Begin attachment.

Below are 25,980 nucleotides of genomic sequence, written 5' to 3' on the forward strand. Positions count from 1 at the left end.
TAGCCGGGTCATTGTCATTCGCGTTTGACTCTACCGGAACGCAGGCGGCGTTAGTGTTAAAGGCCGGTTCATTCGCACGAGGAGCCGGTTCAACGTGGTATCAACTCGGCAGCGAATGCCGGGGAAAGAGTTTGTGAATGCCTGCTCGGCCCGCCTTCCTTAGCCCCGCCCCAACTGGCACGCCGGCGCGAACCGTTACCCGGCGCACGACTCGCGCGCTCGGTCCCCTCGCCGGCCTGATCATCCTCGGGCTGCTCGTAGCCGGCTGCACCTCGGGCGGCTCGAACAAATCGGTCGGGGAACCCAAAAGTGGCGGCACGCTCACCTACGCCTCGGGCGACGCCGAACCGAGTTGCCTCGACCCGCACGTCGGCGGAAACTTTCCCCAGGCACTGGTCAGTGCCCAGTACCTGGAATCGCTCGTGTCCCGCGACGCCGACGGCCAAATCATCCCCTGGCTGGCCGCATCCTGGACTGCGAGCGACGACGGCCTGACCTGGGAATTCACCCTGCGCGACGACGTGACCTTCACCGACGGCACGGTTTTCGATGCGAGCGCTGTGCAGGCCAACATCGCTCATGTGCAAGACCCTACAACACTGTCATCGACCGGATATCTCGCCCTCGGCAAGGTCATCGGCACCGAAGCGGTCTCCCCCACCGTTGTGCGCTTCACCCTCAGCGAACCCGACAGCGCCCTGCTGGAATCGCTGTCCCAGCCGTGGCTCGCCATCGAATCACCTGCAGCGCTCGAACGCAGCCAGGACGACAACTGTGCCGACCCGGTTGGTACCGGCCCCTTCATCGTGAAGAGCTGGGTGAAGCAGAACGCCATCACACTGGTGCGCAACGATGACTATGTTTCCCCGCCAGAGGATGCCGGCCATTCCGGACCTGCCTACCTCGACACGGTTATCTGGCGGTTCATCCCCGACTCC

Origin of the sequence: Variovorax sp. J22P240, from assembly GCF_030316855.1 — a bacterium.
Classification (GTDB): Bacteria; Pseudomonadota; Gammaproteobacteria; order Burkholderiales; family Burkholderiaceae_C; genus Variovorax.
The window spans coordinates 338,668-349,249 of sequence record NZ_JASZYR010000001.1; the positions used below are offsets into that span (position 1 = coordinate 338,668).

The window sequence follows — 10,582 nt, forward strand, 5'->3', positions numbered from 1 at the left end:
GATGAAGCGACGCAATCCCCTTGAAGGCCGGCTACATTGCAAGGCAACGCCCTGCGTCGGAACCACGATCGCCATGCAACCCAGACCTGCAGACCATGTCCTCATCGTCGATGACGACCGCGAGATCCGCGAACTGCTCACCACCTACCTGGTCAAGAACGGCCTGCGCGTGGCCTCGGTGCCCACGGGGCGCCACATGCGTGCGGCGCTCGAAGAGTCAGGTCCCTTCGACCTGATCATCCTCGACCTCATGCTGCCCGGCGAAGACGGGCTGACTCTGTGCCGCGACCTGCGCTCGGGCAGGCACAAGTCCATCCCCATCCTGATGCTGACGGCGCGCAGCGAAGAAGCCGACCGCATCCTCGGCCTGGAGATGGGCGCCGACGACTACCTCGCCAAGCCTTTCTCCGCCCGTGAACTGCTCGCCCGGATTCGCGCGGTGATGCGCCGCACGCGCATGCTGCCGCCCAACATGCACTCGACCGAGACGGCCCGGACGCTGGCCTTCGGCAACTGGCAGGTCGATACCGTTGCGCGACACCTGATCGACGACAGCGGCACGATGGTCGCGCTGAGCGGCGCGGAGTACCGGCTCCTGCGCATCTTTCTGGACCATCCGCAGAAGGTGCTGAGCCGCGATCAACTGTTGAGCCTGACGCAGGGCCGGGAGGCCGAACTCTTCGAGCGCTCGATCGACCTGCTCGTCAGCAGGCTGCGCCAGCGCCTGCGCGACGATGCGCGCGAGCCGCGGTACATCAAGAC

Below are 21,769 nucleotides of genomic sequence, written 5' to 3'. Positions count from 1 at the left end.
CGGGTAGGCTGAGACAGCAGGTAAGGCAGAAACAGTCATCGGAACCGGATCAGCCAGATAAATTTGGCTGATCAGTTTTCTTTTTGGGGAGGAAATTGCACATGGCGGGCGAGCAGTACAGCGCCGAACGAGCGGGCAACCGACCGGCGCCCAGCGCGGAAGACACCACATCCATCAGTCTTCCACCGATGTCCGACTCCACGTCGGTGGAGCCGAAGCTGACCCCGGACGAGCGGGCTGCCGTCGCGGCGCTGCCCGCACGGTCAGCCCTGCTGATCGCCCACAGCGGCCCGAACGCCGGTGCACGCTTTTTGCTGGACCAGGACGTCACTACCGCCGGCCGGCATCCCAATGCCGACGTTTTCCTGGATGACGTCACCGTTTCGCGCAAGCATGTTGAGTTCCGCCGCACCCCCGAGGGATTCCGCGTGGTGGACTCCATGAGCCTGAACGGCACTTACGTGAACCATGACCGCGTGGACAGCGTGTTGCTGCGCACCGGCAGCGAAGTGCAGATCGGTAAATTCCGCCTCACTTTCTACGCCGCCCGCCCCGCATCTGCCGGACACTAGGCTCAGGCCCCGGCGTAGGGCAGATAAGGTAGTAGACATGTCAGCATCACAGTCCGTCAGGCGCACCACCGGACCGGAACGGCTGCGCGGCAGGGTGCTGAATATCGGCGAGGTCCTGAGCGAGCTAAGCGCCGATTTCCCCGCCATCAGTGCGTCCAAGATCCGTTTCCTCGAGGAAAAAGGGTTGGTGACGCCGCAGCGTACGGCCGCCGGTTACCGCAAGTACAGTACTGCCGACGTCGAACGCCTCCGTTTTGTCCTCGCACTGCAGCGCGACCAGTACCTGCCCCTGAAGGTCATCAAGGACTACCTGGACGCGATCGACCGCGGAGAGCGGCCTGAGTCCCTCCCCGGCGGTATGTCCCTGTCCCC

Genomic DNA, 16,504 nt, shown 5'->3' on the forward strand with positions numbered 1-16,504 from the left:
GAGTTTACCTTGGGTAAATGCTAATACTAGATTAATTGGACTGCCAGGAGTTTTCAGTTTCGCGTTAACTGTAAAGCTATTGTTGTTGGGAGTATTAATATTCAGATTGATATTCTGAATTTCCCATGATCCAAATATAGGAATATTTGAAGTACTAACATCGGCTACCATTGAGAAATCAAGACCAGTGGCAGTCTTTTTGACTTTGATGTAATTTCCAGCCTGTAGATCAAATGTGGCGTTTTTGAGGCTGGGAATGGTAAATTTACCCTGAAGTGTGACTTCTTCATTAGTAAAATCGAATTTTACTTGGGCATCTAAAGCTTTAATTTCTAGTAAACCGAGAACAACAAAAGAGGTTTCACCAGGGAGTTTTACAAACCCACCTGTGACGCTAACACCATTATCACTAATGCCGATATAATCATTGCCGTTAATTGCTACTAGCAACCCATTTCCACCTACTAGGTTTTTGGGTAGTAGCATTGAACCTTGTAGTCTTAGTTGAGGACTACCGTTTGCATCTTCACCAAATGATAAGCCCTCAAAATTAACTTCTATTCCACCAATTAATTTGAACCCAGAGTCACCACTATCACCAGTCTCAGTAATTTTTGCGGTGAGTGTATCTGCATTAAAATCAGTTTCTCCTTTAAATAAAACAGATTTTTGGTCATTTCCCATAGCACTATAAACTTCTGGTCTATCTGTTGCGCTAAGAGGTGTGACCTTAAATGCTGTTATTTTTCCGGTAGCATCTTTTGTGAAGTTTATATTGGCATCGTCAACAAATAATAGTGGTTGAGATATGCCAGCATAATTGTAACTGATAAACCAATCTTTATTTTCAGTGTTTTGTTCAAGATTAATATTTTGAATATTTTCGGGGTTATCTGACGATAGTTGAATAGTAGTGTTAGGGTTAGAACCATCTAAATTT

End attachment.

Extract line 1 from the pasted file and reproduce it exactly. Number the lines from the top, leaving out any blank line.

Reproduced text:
Below are 25,980 nucleotides of genomic sequence, written 5' to 3' on the forward strand. Positions count from 1 at the left end.